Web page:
Understanding The Different Levels of ADA Compliance

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What is ADA compliance? ADA compliance refers to the Americans with Disabilities Act Standards for Accessible Design. The core principles of ADA compliance are to provide essential accessibility online for users with blindness, cognitive disabilities, or otherwise impaired users.

Lack of accessibility can not only alienate people with disabilities from viewing your content, but it can also cost your business thousands of dollars in legal fees.

Luckily, the Web Content Accessibility Guidelines exist to offer clear standards for the web and other types of content. 

What are the Web Content Accessibility Guidelines?

The Web Content Accessibility Guidelines, or WCAG, refer to the recommendations and standards provided for creating accessible online content. These global standard criteria are referenced by most national accessibility laws, including the ADA and Section 508 in the United States and the EN 301 549 standards in the EU. 

What guidelines are set forth by WCAG 2.0?

According to the Bureau of Internet Accessibility, WCAG has been followed for over 20 years, beginning back in 1991 when WCAG 1.0 was first introduced. These guidelines are continuously changing, and have experienced many iterations over the past few years.

WCAG 2.0 and WCAG 2.1 are the latest and greatest when it comes to accessibility standards, however, these rules will continue to evolve, which is why it's so important to stay on top of new standards

Ultimately, WCAG 2.0 and up are designed to cater to the ever-changing technological advances that present new ways of absorbing information — from smartphones to tablets and other smart devices.

Below are just some of the features/proposed benefits introduced by WCAG 2.1, according to w3.org.

Learn more about the varying degrees of accessibility below. 

What is Level A Compliance?

Level A features basic web accessibility features for a website to be deemed accessible for users with disabilities. This encompasses basic fundamental accessibility enhancements, such as providing alternatives for non-text content, and ensuring that screen readers can properly parse the digital content. Level A will also confirm that colors and visual elements are not the primary way to convey information. While this level satisfies the basic accessibility principles, it still is typically not considered enough to meet legal accessibility requirements as it only offers the minimum level of accessibility.

What is Level AA Compliance? 

Level AA is a step above Level A, offering strong accessibility requirements for most people with disabilities. Level AA includes all of the requirements featured in Level A, but also includes ensuring minimum color contrast ratio, which prevents color combinations that may be difficult to read/see. Level AA also enforces that text can be resizable by different browsers and that there are multiple ways for users to navigate through all public-facing pages on your website. Under WCAG Level AA, customers with disabilities will find it easier to view confirmation pages and error checking on order and registration forms. Ultimately, WCAG AA is usually acceptable in terms of satisfying accessibility legislation, and it is generally the most popular compliance level as it allows for more freedom of design while still making content accessible for customers and employees with disabilities.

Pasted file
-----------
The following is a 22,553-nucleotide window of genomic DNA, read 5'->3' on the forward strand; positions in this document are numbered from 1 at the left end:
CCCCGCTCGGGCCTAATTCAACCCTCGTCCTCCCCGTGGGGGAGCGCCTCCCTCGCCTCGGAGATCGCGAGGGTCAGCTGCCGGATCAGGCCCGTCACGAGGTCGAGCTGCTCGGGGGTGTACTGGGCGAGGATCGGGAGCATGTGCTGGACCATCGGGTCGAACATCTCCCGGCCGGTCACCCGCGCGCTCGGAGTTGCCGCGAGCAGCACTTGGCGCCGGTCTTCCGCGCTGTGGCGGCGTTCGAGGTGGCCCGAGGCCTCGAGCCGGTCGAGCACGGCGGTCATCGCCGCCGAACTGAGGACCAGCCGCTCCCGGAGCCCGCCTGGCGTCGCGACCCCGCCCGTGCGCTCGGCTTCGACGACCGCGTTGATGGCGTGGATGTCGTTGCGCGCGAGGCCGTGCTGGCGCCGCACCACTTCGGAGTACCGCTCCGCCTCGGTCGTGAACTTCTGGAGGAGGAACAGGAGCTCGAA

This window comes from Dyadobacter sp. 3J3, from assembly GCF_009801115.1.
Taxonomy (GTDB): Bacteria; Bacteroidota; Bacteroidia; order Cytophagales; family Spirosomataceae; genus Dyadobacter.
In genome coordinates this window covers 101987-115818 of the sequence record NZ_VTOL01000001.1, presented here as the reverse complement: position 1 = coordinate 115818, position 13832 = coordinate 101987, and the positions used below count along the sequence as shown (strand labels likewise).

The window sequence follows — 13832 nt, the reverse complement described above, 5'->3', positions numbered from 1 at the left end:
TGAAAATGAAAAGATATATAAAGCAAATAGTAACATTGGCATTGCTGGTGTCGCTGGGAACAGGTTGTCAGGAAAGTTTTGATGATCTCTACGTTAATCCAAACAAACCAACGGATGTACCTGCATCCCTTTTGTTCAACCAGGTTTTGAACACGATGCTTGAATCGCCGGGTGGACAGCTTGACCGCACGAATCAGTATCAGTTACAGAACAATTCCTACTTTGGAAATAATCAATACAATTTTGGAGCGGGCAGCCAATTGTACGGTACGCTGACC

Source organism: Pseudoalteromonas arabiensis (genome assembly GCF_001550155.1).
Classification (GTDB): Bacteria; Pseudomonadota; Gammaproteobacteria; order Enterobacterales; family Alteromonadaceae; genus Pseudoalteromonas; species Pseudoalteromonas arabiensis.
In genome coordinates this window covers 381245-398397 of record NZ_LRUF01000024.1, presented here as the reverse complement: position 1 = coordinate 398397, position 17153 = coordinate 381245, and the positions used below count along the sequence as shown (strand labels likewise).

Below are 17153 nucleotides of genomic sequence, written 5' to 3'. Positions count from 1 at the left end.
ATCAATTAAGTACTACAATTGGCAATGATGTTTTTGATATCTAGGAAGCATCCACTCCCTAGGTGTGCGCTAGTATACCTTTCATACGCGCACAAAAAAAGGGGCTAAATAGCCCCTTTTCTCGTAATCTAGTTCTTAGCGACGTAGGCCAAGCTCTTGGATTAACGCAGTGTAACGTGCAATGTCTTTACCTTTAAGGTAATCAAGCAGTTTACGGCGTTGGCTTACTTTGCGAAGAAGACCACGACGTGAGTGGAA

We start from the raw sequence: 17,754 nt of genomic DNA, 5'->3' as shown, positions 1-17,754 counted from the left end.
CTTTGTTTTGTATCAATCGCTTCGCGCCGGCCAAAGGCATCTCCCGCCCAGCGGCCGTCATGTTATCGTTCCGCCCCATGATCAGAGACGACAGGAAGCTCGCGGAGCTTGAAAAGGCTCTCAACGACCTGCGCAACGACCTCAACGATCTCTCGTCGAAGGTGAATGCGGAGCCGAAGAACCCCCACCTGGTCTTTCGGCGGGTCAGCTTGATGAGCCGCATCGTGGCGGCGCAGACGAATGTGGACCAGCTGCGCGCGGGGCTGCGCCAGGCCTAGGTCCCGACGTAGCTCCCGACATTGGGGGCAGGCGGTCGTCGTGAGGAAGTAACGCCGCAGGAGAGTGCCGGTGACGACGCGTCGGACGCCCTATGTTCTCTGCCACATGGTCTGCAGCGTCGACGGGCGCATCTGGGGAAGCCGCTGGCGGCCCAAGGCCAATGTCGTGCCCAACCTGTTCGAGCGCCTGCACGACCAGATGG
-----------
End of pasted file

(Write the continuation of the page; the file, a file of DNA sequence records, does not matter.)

What is Level AAA Compliance?

Level AAA is by far the most comprehensive level of ADA compliance, meeting the needs of almost all users and situations with optimal digital accessibility. This level includes the same standards as the Level A and Level AA levels, with some additions. Level AAA includes stricter color contrast standards and requirements providing website owners to provide full transcripts, audio descriptions, close captions, and sign language translations for all audiovisual content. Level AAA also requires brands to include a feature that allows website users to remove background sounds from audio content that contains speech, while also allowing for full keyboard accessibility throughout the entire website. Within this level, there should be no enforced time limit for content, and interruptions like pop-ups would be eliminated. The language of content should be written at an approximately ninth-grade reading level while providing descriptions for any jargon, abbreviations, or words that may be difficult to pronounce when using assistive technology like a screen reader. Level AAA is certainly a challenging level to achieve, especially as a small business with limited team bandwidth, but it’s aspirational and great to keep in mind especially as accessibility requirements for public accommodation continue to evolve.

How Can I Improve My Website’s ADA Compliance? 

ADA compliance can be a huge undertaking, especially for a smaller team. WT Digital is well-versed in all things digital content, helping business owners make their content accessible and easily understood by all. Let’s work together to create equitable access for all of your potential customers, and keep your business safe from legal issues.  

Learn more about how we can help here.